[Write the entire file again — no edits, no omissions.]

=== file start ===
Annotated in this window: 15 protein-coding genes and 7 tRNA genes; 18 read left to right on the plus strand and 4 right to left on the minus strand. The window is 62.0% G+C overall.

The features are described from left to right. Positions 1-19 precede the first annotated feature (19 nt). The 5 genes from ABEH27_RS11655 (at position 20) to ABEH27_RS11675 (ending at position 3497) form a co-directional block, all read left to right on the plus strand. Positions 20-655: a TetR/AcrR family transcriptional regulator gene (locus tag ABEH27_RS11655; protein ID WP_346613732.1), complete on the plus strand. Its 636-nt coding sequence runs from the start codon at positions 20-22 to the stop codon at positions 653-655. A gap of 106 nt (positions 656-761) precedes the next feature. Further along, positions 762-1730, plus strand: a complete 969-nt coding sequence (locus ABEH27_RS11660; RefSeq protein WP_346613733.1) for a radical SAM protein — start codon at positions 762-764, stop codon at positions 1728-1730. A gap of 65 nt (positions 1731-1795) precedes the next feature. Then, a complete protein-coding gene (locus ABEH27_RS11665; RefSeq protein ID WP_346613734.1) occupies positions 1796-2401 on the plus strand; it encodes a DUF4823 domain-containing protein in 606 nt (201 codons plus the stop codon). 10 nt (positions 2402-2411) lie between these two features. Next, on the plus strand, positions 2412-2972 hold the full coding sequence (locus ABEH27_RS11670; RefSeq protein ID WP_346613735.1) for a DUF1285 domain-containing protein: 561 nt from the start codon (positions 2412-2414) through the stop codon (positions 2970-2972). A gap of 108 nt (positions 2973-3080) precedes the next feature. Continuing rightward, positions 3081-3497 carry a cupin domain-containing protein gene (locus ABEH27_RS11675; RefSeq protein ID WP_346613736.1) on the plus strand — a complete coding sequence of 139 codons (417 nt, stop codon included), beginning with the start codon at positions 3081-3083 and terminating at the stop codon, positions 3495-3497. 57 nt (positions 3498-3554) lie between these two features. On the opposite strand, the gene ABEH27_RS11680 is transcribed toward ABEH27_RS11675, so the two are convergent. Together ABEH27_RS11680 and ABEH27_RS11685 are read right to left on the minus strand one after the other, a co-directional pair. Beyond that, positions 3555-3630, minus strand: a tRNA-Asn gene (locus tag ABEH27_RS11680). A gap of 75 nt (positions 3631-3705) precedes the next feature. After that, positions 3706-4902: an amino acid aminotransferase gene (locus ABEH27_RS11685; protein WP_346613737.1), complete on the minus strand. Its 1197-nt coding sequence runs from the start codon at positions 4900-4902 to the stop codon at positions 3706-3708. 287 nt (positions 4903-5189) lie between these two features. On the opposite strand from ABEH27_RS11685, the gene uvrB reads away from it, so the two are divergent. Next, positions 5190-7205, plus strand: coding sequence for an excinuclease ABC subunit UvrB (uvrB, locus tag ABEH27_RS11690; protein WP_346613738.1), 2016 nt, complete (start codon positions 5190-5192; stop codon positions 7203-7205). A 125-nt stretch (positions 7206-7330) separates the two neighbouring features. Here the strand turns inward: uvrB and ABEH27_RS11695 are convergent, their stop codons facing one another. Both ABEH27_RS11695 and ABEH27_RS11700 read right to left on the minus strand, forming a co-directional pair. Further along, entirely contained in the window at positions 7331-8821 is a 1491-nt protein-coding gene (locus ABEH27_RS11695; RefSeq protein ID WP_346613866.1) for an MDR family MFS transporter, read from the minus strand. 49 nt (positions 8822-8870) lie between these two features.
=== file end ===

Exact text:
Annotated in this window: 15 protein-coding genes and 7 tRNA genes; 18 read left to right on the plus strand and 4 right to left on the minus strand. The window is 62.0% G+C overall.

The features are described from left to right. Positions 1-19 precede the first annotated feature (19 nt). The 5 genes from ABEH27_RS11655 (at position 20) to ABEH27_RS11675 (ending at position 3497) form a co-directional block, all read left to right on the plus strand. Positions 20-655: a TetR/AcrR family transcriptional regulator gene (locus tag ABEH27_RS11655; protein ID WP_346613732.1), complete on the plus strand. Its 636-nt coding sequence runs from the start codon at positions 20-22 to the stop codon at positions 653-655. A gap of 106 nt (positions 656-761) precedes the next feature. Further along, positions 762-1730, plus strand: a complete 969-nt coding sequence (locus ABEH27_RS11660; RefSeq protein WP_346613733.1) for a radical SAM protein — start codon at positions 762-764, stop codon at positions 1728-1730. A gap of 65 nt (positions 1731-1795) precedes the next feature. Then, a complete protein-coding gene (locus ABEH27_RS11665; RefSeq protein ID WP_346613734.1) occupies positions 1796-2401 on the plus strand; it encodes a DUF4823 domain-containing protein in 606 nt (201 codons plus the stop codon). 10 nt (positions 2402-2411) lie between these two features. Next, on the plus strand, positions 2412-2972 hold the full coding sequence (locus ABEH27_RS11670; RefSeq protein ID WP_346613735.1) for a DUF1285 domain-containing protein: 561 nt from the start codon (positions 2412-2414) through the stop codon (positions 2970-2972). A gap of 108 nt (positions 2973-3080) precedes the next feature. Continuing rightward, positions 3081-3497 carry a cupin domain-containing protein gene (locus ABEH27_RS11675; RefSeq protein ID WP_346613736.1) on the plus strand — a complete coding sequence of 139 codons (417 nt, stop codon included), beginning with the start codon at positions 3081-3083 and terminating at the stop codon, positions 3495-3497. 57 nt (positions 3498-3554) lie between these two features. On the opposite strand, the gene ABEH27_RS11680 is transcribed toward ABEH27_RS11675, so the two are convergent. Together ABEH27_RS11680 and ABEH27_RS11685 are read right to left on the minus strand one after the other, a co-directional pair. Beyond that, positions 3555-3630, minus strand: a tRNA-Asn gene (locus tag ABEH27_RS11680). A gap of 75 nt (positions 3631-3705) precedes the next feature. After that, positions 3706-4902: an amino acid aminotransferase gene (locus ABEH27_RS11685; protein WP_346613737.1), complete on the minus strand. Its 1197-nt coding sequence runs from the start codon at positions 4900-4902 to the stop codon at positions 3706-3708. 287 nt (positions 4903-5189) lie between these two features. On the opposite strand from ABEH27_RS11685, the gene uvrB reads away from it, so the two are divergent. Next, positions 5190-7205, plus strand: coding sequence for an excinuclease ABC subunit UvrB (uvrB, locus tag ABEH27_RS11690; protein WP_346613738.1), 2016 nt, complete (start codon positions 5190-5192; stop codon positions 7203-7205). A 125-nt stretch (positions 7206-7330) separates the two neighbouring features. Here the strand turns inward: uvrB and ABEH27_RS11695 are convergent, their stop codons facing one another. Both ABEH27_RS11695 and ABEH27_RS11700 read right to left on the minus strand, forming a co-directional pair. Further along, entirely contained in the window at positions 7331-8821 is a 1491-nt protein-coding gene (locus ABEH27_RS11695; RefSeq protein ID WP_346613866.1) for an MDR family MFS transporter, read from the minus strand. 49 nt (positions 8822-8870) lie between these two features.